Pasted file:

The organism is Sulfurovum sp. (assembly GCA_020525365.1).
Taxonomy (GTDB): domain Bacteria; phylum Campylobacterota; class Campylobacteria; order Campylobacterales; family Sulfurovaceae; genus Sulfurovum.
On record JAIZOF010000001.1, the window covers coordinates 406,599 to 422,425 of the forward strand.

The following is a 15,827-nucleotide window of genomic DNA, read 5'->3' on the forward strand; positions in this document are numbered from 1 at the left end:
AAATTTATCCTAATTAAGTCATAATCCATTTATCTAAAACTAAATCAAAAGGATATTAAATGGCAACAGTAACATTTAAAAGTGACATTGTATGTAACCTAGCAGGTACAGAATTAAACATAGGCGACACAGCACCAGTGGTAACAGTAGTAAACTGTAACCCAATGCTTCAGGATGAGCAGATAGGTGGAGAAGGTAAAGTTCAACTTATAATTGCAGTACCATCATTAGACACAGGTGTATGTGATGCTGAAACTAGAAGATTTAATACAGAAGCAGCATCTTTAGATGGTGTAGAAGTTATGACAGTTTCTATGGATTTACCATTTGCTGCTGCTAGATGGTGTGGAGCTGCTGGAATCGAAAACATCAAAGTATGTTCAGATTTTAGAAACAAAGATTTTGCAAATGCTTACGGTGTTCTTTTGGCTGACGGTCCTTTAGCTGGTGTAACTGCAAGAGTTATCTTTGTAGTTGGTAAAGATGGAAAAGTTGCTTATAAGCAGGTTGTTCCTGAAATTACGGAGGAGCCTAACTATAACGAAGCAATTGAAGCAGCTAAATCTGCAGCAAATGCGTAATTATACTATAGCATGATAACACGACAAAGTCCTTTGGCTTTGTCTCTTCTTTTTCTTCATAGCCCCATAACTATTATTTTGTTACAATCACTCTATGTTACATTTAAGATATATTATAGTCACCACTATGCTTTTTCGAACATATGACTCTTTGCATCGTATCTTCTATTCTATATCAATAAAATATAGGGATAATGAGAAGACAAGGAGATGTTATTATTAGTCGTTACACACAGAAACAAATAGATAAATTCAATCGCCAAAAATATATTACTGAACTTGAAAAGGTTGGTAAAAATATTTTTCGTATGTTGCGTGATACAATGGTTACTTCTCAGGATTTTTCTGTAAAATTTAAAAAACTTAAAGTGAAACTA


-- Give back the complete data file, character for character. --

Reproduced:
The organism is Sulfurovum sp. (assembly GCA_020525365.1).
Taxonomy (GTDB): domain Bacteria; phylum Campylobacterota; class Campylobacteria; order Campylobacterales; family Sulfurovaceae; genus Sulfurovum.
On record JAIZOF010000001.1, the window covers coordinates 406,599 to 422,425 of the forward strand.

The following is a 15,827-nucleotide window of genomic DNA, read 5'->3' on the forward strand; positions in this document are numbered from 1 at the left end:
AAATTTATCCTAATTAAGTCATAATCCATTTATCTAAAACTAAATCAAAAGGATATTAAATGGCAACAGTAACATTTAAAAGTGACATTGTATGTAACCTAGCAGGTACAGAATTAAACATAGGCGACACAGCACCAGTGGTAACAGTAGTAAACTGTAACCCAATGCTTCAGGATGAGCAGATAGGTGGAGAAGGTAAAGTTCAACTTATAATTGCAGTACCATCATTAGACACAGGTGTATGTGATGCTGAAACTAGAAGATTTAATACAGAAGCAGCATCTTTAGATGGTGTAGAAGTTATGACAGTTTCTATGGATTTACCATTTGCTGCTGCTAGATGGTGTGGAGCTGCTGGAATCGAAAACATCAAAGTATGTTCAGATTTTAGAAACAAAGATTTTGCAAATGCTTACGGTGTTCTTTTGGCTGACGGTCCTTTAGCTGGTGTAACTGCAAGAGTTATCTTTGTAGTTGGTAAAGATGGAAAAGTTGCTTATAAGCAGGTTGTTCCTGAAATTACGGAGGAGCCTAACTATAACGAAGCAATTGAAGCAGCTAAATCTGCAGCAAATGCGTAATTATACTATAGCATGATAACACGACAAAGTCCTTTGGCTTTGTCTCTTCTTTTTCTTCATAGCCCCATAACTATTATTTTGTTACAATCACTCTATGTTACATTTAAGATATATTATAGTCACCACTATGCTTTTTCGAACATATGACTCTTTGCATCGTATCTTCTATTCTATATCAATAAAATATAGGGATAATGAGAAGACAAGGAGATGTTATTATTAGTCGTTACACACAGAAACAAATAGATAAATTCAATCGCCAAAAATATATTACTGAACTTGAAAAGGTTGGTAAAAATATTTTTCGTATGTTGCGTGATACAATGGTTACTTCTCAGGATTTTTCTGTAAAATTTAAAAAACTTAAAGTGAAACTA